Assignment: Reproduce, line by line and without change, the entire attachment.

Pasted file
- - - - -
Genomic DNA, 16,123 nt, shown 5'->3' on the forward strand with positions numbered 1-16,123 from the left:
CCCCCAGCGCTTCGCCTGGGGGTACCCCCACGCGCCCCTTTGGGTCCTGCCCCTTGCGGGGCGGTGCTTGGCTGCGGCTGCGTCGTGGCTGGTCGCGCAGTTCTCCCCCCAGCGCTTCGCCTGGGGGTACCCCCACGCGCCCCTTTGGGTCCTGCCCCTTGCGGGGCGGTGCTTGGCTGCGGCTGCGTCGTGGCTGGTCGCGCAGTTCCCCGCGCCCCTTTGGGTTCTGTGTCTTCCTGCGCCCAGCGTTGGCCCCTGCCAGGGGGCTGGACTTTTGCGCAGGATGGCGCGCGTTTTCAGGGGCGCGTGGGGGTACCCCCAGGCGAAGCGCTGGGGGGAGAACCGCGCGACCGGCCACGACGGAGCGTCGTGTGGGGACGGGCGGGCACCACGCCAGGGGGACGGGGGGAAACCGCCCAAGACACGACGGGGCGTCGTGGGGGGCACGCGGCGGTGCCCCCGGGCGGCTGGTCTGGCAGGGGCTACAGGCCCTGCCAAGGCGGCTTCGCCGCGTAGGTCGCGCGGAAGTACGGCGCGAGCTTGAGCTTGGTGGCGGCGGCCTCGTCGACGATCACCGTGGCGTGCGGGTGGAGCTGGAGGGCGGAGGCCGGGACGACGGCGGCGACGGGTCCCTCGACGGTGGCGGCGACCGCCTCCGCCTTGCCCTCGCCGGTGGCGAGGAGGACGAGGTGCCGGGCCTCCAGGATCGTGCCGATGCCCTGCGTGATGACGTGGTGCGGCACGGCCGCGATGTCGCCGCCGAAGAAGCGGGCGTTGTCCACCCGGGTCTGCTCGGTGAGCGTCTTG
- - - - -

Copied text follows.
Genomic DNA, 16,123 nt, shown 5'->3' on the forward strand with positions numbered 1-16,123 from the left:
CCCCCAGCGCTTCGCCTGGGGGTACCCCCACGCGCCCCTTTGGGTCCTGCCCCTTGCGGGGCGGTGCTTGGCTGCGGCTGCGTCGTGGCTGGTCGCGCAGTTCTCCCCCCAGCGCTTCGCCTGGGGGTACCCCCACGCGCCCCTTTGGGTCCTGCCCCTTGCGGGGCGGTGCTTGGCTGCGGCTGCGTCGTGGCTGGTCGCGCAGTTCCCCGCGCCCCTTTGGGTTCTGTGTCTTCCTGCGCCCAGCGTTGGCCCCTGCCAGGGGGCTGGACTTTTGCGCAGGATGGCGCGCGTTTTCAGGGGCGCGTGGGGGTACCCCCAGGCGAAGCGCTGGGGGGAGAACCGCGCGACCGGCCACGACGGAGCGTCGTGTGGGGACGGGCGGGCACCACGCCAGGGGGACGGGGGGAAACCGCCCAAGACACGACGGGGCGTCGTGGGGGGCACGCGGCGGTGCCCCCGGGCGGCTGGTCTGGCAGGGGCTACAGGCCCTGCCAAGGCGGCTTCGCCGCGTAGGTCGCGCGGAAGTACGGCGCGAGCTTGAGCTTGGTGGCGGCGGCCTCGTCGACGATCACCGTGGCGTGCGGGTGGAGCTGGAGGGCGGAGGCCGGGACGACGGCGGCGACGGGTCCCTCGACGGTGGCGGCGACCGCCTCCGCCTTGCCCTCGCCGGTGGCGAGGAGGACGAGGTGCCGGGCCTCCAGGATCGTGCCGATGCCCTGCGTGATGACGTGGTGCGGCACGGCCGCGATGTCGCCGCCGAAGAAGCGGGCGTTGTCCACCCGGGTCTGCTCGGTGAGCGTCTTG